The Devil's Familiar | Performing Arts Review | Chicago Reader

The Devil's Familiar 

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THE DEVIL'S FAMILIAR: A com-edy of horrors, Griffin Theatre Company. Given a plot that mixes Christian and classical myths, William Massolia's new fright show is unorthodox even as an entry in the Halloween sweepstakes. But despite supernatural trappings, it spins a tale of redemption through love that's too predictable to require 150 minutes.

In 1942 a skeptical young seminarian reopens Pandora's box and, as if unleashing a genie from the lamp, wins the fanatical devotion of Samael, a fallen angel imprisoned since the days of Judas Iscariot who intends to rule the world. Fifty-five years later the still-young student is starting to regret his partnership with a fiend from hell who tears the heart out of anyone who upsets him. Samael is also seeking another master, but the intervention of a good angel--Prometheus reincarnated as a wimp--destroys his evil empire.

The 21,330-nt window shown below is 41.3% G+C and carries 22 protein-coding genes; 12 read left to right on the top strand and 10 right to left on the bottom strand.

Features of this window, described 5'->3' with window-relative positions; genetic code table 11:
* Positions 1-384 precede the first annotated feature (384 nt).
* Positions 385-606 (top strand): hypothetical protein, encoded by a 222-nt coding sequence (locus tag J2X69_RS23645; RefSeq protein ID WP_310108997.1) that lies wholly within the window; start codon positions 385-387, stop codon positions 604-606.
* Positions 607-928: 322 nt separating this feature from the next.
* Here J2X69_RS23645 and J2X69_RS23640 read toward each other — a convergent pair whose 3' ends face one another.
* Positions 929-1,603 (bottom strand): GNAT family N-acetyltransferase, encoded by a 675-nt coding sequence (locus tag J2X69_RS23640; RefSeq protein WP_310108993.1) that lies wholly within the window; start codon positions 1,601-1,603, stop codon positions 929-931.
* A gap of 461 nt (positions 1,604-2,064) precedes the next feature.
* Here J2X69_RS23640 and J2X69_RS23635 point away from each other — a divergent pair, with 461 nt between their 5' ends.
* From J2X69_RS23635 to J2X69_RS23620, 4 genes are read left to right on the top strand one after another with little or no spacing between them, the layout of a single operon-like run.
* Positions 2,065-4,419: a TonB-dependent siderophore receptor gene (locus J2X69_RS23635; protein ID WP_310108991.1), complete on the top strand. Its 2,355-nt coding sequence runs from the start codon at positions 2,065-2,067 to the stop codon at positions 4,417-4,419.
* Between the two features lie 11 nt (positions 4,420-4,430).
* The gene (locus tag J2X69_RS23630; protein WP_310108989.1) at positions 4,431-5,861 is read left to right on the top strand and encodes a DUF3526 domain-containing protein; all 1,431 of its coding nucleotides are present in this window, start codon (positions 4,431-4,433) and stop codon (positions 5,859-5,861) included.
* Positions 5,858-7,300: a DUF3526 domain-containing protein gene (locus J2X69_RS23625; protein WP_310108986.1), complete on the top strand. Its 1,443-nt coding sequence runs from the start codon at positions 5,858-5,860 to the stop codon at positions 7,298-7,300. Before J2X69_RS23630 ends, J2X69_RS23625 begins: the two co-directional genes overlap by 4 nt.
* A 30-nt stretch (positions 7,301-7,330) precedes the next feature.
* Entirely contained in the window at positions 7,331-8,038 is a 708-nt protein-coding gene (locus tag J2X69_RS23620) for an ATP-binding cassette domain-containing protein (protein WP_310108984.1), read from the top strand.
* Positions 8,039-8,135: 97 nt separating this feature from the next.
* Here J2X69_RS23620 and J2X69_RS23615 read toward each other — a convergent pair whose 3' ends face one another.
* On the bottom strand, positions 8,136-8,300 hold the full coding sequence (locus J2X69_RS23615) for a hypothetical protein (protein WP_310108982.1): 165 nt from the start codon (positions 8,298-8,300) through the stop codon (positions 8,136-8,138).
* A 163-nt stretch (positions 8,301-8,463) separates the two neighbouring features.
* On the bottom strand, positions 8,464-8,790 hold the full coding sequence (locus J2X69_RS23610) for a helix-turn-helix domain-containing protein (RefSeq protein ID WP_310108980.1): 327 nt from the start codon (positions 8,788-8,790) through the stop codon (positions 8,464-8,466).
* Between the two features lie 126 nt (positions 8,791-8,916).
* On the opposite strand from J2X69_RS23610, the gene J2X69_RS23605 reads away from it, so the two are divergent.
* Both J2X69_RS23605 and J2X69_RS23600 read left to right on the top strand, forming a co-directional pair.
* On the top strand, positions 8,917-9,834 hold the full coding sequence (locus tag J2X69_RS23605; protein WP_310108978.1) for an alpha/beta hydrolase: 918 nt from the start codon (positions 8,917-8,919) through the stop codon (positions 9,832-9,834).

To work, The Devil's Familiar must escalate Samael's horrors, building to a climactic showdown, or derive laughs from the plot's campy excess or create characters so strong that the true special effects are internal. Nothing like that happens; the plot unwinds slowly, its digressions frittering away our interest, until Samael is eliminated all too easily. The one through line that might have unified the play--the student's search for his lost love--is pushed aside. Slow and too steady, Richard Barletta's staging unboldly goes where too many theaters have gone before.

--Lawrence Bommer

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